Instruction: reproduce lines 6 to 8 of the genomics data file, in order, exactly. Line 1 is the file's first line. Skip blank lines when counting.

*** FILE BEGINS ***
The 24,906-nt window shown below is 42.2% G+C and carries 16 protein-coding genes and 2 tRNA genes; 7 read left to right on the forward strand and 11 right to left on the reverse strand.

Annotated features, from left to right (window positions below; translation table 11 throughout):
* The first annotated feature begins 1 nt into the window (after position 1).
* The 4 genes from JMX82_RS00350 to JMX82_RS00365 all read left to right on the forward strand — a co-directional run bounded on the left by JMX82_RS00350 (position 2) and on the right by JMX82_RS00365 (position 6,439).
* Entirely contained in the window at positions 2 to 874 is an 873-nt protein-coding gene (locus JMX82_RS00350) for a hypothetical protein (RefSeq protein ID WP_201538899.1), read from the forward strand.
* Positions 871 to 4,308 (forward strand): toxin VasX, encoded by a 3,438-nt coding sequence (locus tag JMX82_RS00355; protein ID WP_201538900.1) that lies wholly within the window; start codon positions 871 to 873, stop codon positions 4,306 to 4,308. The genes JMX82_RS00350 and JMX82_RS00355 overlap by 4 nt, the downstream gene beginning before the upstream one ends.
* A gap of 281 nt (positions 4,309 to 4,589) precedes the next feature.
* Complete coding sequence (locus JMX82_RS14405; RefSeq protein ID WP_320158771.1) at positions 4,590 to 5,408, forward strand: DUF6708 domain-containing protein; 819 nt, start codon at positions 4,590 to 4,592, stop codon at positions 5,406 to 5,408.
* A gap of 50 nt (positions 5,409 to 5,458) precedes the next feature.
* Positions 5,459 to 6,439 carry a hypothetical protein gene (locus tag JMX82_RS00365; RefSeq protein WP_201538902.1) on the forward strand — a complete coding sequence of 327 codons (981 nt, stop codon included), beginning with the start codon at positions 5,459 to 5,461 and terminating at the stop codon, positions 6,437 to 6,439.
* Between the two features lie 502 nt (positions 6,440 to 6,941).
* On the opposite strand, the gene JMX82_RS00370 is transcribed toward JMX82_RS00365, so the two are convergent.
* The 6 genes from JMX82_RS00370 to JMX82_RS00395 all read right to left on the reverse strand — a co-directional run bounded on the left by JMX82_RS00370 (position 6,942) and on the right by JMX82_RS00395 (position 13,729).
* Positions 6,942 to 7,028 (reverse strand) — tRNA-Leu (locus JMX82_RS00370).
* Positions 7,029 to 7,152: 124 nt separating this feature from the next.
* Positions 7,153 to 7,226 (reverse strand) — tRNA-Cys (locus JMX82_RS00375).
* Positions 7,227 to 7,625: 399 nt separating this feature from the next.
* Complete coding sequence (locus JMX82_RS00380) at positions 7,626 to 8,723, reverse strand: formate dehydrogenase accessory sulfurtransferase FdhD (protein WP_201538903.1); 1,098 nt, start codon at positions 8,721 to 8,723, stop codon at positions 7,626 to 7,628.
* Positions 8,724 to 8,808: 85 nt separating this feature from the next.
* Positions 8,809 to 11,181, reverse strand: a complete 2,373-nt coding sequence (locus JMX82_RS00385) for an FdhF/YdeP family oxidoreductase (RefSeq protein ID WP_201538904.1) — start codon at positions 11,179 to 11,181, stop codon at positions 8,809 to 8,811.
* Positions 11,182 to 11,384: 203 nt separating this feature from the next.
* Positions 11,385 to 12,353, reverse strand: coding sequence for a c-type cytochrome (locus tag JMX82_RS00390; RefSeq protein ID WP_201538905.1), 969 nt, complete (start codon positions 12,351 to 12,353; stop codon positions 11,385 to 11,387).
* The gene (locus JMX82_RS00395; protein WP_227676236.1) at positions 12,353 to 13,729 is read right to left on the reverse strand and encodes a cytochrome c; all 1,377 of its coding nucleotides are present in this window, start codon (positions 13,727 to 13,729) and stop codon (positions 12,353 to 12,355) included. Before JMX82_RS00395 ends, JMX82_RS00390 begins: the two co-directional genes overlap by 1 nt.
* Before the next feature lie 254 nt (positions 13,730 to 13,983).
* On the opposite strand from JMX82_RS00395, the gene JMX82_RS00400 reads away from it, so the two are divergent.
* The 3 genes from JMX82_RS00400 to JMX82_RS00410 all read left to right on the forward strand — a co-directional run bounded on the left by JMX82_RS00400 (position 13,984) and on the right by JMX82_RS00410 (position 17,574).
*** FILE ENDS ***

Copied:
* Positions 871 to 4,308 (forward strand): toxin VasX, encoded by a 3,438-nt coding sequence (locus tag JMX82_RS00355; protein ID WP_201538900.1) that lies wholly within the window; start codon positions 871 to 873, stop codon positions 4,306 to 4,308. The genes JMX82_RS00350 and JMX82_RS00355 overlap by 4 nt, the downstream gene beginning before the upstream one ends.
* A gap of 281 nt (positions 4,309 to 4,589) precedes the next feature.
* Complete coding sequence (locus JMX82_RS14405; RefSeq protein ID WP_320158771.1) at positions 4,590 to 5,408, forward strand: DUF6708 domain-containing protein; 819 nt, start codon at positions 4,590 to 4,592, stop codon at positions 5,406 to 5,408.